The veterinary dream would prove short-lived. Tuskegee President Luther Foster had recently met Springfield College President Glenn Olds and learned about Dan’s leadership abilities. Foster called Dan in to his office, and saluted his desire to work as a vet, to be of service to animals. It was commendable. But wasn’t this a time when he could be of even greater service to humans? Wasn’t civil rights the cause of the time?

Dan would live in Alabama for just shy of four years, but that time would forever serve as a lighthouse to him, guiding him to the shore of who he needed to be. First, he worked as the associate director of an ambitious tutoring program across 12 Alabama counties. Many of the students were illiterate migrant workers. Dan recalls that one day one of the men, at least 70 years old, walked into his office and said, “Mr. Smith? I would like to show you something.” He slowly took a paycheck out of his pocket, turned it over, and, with tears in his eyes, signed his name — rather than affixing his usual “X” on the paper.

Then Dan became director of a federal antipoverty program in Lowndes County. This county was notorious for its racism. Eighty percent of the people who lived there were Black. All of the registered voters were white.

This area became the epicenter of the violent voting rights struggle in 1965. First, on February 18, Jimmie Lee Jackson, a local 26-year-old Black man, was gunned down by a state trooper while seeking refuge in a restaurant after a protest. On March 7, Bloody Sunday shocked Americans with its images of police brutality, young John Lewis clubbed on the head on the Edmund Pettus Bridge. Two days later, the marchers tried again, only to turn back because of a federal injunction. That night in Selma, a white Unitarian minister from Massachusetts, James Reeb, who had traveled south in support of the protests, was viciously attacked on the sidewalk. He died a few hours later.

On March 21, the marchers gathered again with Martin Luther King leading the way, and this time a protective squadron of federalized national guard workers provided cover. Dan Smith, at first reluctant to join because he was worried that, if provoked, he would not be able to refrain from retaliating, decided ultimately to join the nonviolent march. He walked not far behind Dr. King and Coretta. He met people like Harry Belafonte and Ralph Bunche. And to his amazement, he saw a white face he remembered, one of his former Springfield College English professors, Ed Sims.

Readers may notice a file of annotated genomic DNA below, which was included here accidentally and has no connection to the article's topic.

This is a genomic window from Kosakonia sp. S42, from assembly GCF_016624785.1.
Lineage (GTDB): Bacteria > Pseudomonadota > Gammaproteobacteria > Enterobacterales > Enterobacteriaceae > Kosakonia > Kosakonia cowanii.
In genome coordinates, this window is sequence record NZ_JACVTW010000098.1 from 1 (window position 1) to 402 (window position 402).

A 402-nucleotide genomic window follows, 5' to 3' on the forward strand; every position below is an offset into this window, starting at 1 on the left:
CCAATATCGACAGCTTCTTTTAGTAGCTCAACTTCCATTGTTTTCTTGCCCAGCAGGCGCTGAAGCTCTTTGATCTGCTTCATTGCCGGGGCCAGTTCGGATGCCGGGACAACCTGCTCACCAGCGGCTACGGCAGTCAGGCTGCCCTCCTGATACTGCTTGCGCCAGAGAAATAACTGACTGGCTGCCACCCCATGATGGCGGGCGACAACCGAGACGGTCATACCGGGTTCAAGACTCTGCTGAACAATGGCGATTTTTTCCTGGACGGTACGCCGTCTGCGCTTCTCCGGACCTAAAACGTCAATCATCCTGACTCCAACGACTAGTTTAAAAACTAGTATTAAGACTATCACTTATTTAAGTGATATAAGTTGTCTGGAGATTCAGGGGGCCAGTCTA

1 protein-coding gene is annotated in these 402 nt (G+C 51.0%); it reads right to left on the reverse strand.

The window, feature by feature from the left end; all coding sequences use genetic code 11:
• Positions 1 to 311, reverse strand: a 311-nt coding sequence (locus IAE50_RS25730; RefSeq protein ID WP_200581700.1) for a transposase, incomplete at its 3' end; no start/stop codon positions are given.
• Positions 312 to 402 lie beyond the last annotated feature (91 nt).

They marched all the way to the state capitol in Montgomery, where Governor George Wallace held sway. On the top step of the Capitol was a star where Jefferson Davis had taken the oath as the President of the Confederacy. The Confederate battle flag flapped in the breeze. Diagonally across the street stood the Dexter Avenue Baptist Church, Dr. King’s first congregation, the place that helped launch the bus boycott.

The march was an American success story — the Voting Rights Act would soon be passed — but also an American tragedy, mitigated as the race story always seems to be. The night that the march concluded, Viola Liuzzo, a white woman from Michigan who had driven down to support the protests, was shuttling marchers back to Selma. She was chased on Highway 80 by members of the Ku Klux Klan, shot twice in the head, and took her last breaths as her car crashed into a fence.

Dan almost suffered the same fate. The church office where he worked in Hayneville was burned to the ground. A local judge who had helped Dan get electricity and phone service was punished by local residents, who poisoned 21 of his cows. And then one night after working late, Dan saw headlights rapidly approaching in his rearview mirror on a dark Alabama road.

For 20 miles of sheer terror, Dan sped along and veered off, absorbed the ramming of his bumper, heard the screams from the four white pursuers: “Pull over, nigger!”

His response spoke volumes about racism in America: “Not this coon! Not this Black coon!”